I read The Corrections when it first came out, about six years ago. There are different stories going on throughout the book, but the main plot is about a son who sees his father diminishing.
Jonathan Franzen’s one of my favorites authors, because he captured the relationship so well. He detailed that point when dependence shifted from son to father. There is just something that happens then, it’s a deep and painful relocation. A child, who spends his life longing for his father’s approval, is suddenly left with long stares and sentences that are made up randomly from his father’s confused vocabulary soup.
I thought of the book this Thanksgiving. My father’s barely able to get around now. He is less communicative, and remembers less and less. It’s been a long process. His neurological disorder has been decreasing his mobility for decades, but he always fought it off.
I was very angry about his fighting. I thought it was misplaced. He was fighting to stay out of a wheelchair, but he wouldn’t exercise. And there just seemed to be a huge dose of denial in the process. He used a wheelchair about fifteen years after I thought he should be in one. I kept thinking about how much more freedom he would have if he didn’t try to walk everywhere. How many more places he could go. It has always frustrated me to see him bound in his own legs. A close friend of mine had MS, and she had an extremely productive life, wheeling around in her motorized chair.
I think it’s exasperated all of his children, we’re all athletic (although I’m much less in shape than my older siblings). My brother surfs, my sister runs, and I hike and kayak. The disease is hereditary, so it’s as if we are simultaneously relieved and fighting off the possibility. Either way, I see my mobility as an extremely valuable gift.
Everyone told me that my father’s struggle to walk was good for him; that it was keeping him stronger and giving him something to live for. And, of course, it was none of my business. I moved away from my parents fifteen years ago, and distance automatically lessens the amount of power that a child has in these things. But it doesn’t diminish the worry. Especially when my parents visit and I see how the neuropathy is grasping on tighter to his movement. He can no longer dress himself.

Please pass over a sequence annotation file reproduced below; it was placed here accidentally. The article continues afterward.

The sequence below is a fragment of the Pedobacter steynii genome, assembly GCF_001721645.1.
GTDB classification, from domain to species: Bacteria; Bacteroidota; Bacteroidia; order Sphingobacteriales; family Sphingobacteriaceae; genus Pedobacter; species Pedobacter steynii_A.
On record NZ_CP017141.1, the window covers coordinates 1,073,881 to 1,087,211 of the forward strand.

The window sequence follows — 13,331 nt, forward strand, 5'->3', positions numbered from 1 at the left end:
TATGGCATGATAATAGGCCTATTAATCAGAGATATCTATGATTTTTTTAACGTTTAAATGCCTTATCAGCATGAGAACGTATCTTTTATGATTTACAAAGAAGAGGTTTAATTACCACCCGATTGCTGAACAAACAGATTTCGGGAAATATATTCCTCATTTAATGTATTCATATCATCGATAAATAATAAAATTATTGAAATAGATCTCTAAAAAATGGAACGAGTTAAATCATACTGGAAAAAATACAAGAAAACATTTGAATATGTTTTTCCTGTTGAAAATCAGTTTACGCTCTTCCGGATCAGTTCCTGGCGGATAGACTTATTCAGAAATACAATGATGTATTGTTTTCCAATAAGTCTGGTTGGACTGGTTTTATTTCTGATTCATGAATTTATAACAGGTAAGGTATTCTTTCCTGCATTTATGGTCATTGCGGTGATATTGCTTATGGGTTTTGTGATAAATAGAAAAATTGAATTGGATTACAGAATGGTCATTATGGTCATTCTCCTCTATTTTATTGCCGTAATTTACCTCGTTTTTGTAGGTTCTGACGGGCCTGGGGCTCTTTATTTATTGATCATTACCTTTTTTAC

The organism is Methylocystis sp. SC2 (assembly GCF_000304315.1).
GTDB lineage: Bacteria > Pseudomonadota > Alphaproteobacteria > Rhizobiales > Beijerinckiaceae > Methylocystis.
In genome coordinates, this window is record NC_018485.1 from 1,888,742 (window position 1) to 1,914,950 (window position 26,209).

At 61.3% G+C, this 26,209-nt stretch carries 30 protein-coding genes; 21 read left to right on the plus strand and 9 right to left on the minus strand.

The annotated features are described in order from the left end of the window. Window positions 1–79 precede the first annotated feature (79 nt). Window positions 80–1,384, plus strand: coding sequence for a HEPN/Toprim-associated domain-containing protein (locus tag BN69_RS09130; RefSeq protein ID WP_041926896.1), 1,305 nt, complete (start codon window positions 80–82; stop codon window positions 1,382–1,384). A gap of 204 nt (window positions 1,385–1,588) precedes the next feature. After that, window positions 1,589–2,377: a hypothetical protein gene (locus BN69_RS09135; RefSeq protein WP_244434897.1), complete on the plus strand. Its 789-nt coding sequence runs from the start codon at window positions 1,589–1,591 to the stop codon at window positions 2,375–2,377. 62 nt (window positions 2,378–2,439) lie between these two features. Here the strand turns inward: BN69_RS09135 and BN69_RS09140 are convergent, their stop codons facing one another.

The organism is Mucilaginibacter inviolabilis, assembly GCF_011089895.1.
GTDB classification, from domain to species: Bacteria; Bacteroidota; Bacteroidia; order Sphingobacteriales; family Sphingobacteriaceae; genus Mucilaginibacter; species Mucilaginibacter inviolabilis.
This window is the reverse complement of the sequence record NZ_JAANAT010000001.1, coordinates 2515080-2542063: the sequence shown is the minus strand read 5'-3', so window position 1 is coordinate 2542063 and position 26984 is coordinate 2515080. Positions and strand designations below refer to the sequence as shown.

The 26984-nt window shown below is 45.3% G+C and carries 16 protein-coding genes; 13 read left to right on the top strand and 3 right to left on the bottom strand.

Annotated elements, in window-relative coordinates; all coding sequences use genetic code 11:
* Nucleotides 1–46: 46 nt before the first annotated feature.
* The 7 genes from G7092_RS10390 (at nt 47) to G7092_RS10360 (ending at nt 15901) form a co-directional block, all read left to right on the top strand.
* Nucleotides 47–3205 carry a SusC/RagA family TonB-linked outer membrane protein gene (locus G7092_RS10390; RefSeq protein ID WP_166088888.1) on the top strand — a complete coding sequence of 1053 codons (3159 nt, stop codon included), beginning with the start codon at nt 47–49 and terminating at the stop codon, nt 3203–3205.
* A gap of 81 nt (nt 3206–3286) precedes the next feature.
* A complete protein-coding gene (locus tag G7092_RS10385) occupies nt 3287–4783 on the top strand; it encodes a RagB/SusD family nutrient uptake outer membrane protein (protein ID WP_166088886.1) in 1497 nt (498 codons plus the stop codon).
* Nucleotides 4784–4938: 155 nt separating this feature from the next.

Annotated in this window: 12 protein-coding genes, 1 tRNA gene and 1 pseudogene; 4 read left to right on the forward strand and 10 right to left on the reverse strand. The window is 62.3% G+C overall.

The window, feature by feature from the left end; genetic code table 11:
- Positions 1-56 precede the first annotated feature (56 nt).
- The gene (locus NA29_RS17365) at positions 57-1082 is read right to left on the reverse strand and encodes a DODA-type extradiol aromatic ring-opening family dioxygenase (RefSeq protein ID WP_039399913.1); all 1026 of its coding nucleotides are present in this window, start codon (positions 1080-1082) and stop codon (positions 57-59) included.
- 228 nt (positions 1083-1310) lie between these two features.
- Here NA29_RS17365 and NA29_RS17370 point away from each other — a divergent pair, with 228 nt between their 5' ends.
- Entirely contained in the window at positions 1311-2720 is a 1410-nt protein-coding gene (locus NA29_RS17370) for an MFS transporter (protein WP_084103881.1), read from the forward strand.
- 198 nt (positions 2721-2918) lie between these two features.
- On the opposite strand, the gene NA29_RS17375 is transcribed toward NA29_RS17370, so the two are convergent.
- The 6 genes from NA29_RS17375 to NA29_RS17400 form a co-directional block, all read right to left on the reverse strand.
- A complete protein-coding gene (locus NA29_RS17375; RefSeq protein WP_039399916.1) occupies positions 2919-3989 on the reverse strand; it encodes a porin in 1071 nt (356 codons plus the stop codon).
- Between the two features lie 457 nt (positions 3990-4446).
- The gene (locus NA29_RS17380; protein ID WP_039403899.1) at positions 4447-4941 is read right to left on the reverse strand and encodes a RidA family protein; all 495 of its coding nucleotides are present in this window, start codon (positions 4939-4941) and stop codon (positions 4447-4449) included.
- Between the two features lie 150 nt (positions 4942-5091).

The worry’s not the only emotion, there’s a vast array of other things as well. It is no wonder that Franzen’s book is 576 pages long. There are just so many levels to it. This is a man that I feared as much as I loved. So, what replaces the fear now? I think there’s just a strange numbness living there now.
The wheelchair struggle is over, but he’s going to need to move into a nursing home soon. Dad’s at zero miles and hour, and mom can’t drive sixty-five. Now that his dependence has increased dramatically and their lives are just moving in two different directions, and there needs to be someone who will sit with him. Someone who can bathe him and dress him. But he doesn’t see it. Like all of us, he wants to be home–in his home.
I’m not sure what the next move will be. Is it my business now? Where is the point when a child can or should step in? I know I may be the one who needs to do the insisting. I may be the one who needs to bear the blame and the hatred for the decision. But I’m not quite sure. All I know is that this shift…it’s an extremely painful thing.